26 May 2017 10:11
- South Sudan scored the first win in their history against Equatorial Guinea in 2015
- The Bright Stars beat Djibouti to reach CAF Africa Cup of Nations qualifying group phase for first time
- South Sudan take on Burundi in their opening match in June
One of the youngest nations in world football, South Sudan came into existence following the partition of Sudan in 2011, at which point the new country’s football chiefs got down to the task of putting a national team together. Following an uncertain start, the South Sudanese registered their very first competitive win against Equatorial Guinea in 2017 CAF Africa Cup of Nations qualifying on 5 September 2015, and since then, the entire nation has been dreaming of seeing their side qualify for Africa's showpiece event.
The continent’s new boys have followed up that maiden triumph by reaching the group phase of the 2019 Africa Cup of Nations qualifying competition for a second time. They booked their place with a 6-2 aggregate win over Djibouti, with the second leg at the Juba Stadium ending in a 6-0 victory to the South Sudanese, a result that has helped propel them up eight places in the FIFA/Coca-Cola World Ranking to 146th, ahead of the likes of Sudan and Gambia.
Speaking exclusively to FIFA.com, defender Athir Thomas discussed the hard road South Sudan have had to take to get this far: “It was a struggle for us to put together a competitive side to begin with, but with time and the presence of players who play for professional clubs like Al Merreikh and Al Hilal, we’ve been able to progress. Thanks to them, we’re on the right track.”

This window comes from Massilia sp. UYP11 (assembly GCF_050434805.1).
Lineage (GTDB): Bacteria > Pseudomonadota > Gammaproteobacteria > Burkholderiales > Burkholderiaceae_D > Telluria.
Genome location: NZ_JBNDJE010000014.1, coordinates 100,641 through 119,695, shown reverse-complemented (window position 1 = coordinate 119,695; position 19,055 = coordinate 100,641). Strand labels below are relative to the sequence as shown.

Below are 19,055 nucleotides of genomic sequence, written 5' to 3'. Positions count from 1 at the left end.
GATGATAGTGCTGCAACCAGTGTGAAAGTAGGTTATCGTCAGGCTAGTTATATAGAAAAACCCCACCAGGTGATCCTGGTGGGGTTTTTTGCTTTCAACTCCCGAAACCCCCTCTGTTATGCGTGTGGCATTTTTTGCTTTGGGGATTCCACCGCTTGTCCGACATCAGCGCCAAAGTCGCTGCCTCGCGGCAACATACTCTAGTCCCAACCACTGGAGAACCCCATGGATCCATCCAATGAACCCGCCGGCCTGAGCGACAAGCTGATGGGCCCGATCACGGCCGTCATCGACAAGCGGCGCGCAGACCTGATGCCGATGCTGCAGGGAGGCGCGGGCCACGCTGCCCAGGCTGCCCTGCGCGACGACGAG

Turning his attention to the team’s progress in the global hierarchy, Thomas, who plays for Kuwaiti club Al Fahaheel, said: “We’ve jumped up the world thanks to those players and the progress the team’s made. It’s all very encouraging for South Sudan and its supporters, who’ve always been behind us. We’re going to dedicate our big wins of the future to them and I hope we can qualify for the Cup of Nations for the first time.”
Time to dream
Anything is possible in football, and South Sudan’s defensive mainstay believes they have every right to dream of a place in the continental finals: “After our historic qualification against Djibouti, our aim is to be there in the finals in 2019. The whole country is thinking about nothing else. We’ve got a match against Burundi in June and we’ll do all we can to win it and move closer to qualifying.”
Though two years have gone by since that landmark win over Equatorial Guinea, memories of it are still fresh in Thomas’s mind: “It was a big thing for us. Our rise up the ranking is a fantastic achievement for South Sudan. We’re a new team that’s just a few years old and we feel we’ve made a good start. Now, we want to go and get some better results.”
Wrapping things up, Thomas had a message for all the national team’s fans: “After the separation and all the political problems we’ve been through, we’ve managed to put a smile back on people’s faces. We’ve delivered a positive message through football, one that has nothing to do with politics.”